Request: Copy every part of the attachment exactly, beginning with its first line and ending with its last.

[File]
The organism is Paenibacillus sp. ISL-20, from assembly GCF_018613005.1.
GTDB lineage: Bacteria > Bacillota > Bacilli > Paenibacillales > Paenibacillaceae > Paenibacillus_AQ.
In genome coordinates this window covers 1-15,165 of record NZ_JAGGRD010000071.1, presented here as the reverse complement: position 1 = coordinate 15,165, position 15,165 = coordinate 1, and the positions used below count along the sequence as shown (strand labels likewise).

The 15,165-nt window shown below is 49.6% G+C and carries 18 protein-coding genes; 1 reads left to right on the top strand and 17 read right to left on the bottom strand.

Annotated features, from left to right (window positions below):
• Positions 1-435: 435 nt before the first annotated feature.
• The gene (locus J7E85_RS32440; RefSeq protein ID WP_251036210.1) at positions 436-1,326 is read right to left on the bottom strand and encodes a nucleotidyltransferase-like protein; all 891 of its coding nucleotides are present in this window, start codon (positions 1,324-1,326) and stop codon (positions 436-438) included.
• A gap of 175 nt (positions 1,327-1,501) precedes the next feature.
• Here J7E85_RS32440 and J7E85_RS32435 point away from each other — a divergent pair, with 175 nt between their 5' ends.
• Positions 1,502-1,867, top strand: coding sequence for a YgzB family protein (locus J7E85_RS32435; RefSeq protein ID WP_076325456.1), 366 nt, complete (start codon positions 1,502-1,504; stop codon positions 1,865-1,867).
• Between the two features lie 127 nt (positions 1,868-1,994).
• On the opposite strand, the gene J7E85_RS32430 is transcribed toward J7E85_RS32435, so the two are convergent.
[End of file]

The organism is Paenibacillus sp. ISL-20, from assembly GCF_018613005.1.
GTDB lineage: Bacteria > Bacillota > Bacilli > Paenibacillales > Paenibacillaceae > Paenibacillus_AQ.
In genome coordinates this window covers 1-15,165 of record NZ_JAGGRD010000071.1, presented here as the reverse complement: position 1 = coordinate 15,165, position 15,165 = coordinate 1, and the positions used below count along the sequence as shown (strand labels likewise).

The 15,165-nt window shown below is 49.6% G+C and carries 18 protein-coding genes; 1 reads left to right on the top strand and 17 read right to left on the bottom strand.

Annotated features, from left to right (window positions below):
• Positions 1-435: 435 nt before the first annotated feature.
• The gene (locus J7E85_RS32440; RefSeq protein ID WP_251036210.1) at positions 436-1,326 is read right to left on the bottom strand and encodes a nucleotidyltransferase-like protein; all 891 of its coding nucleotides are present in this window, start codon (positions 1,324-1,326) and stop codon (positions 436-438) included.
• A gap of 175 nt (positions 1,327-1,501) precedes the next feature.
• Here J7E85_RS32440 and J7E85_RS32435 point away from each other — a divergent pair, with 175 nt between their 5' ends.
• Positions 1,502-1,867, top strand: coding sequence for a YgzB family protein (locus J7E85_RS32435; RefSeq protein ID WP_076325456.1), 366 nt, complete (start codon positions 1,502-1,504; stop codon positions 1,865-1,867).
• Between the two features lie 127 nt (positions 1,868-1,994).
• On the opposite strand, the gene J7E85_RS32430 is transcribed toward J7E85_RS32435, so the two are convergent.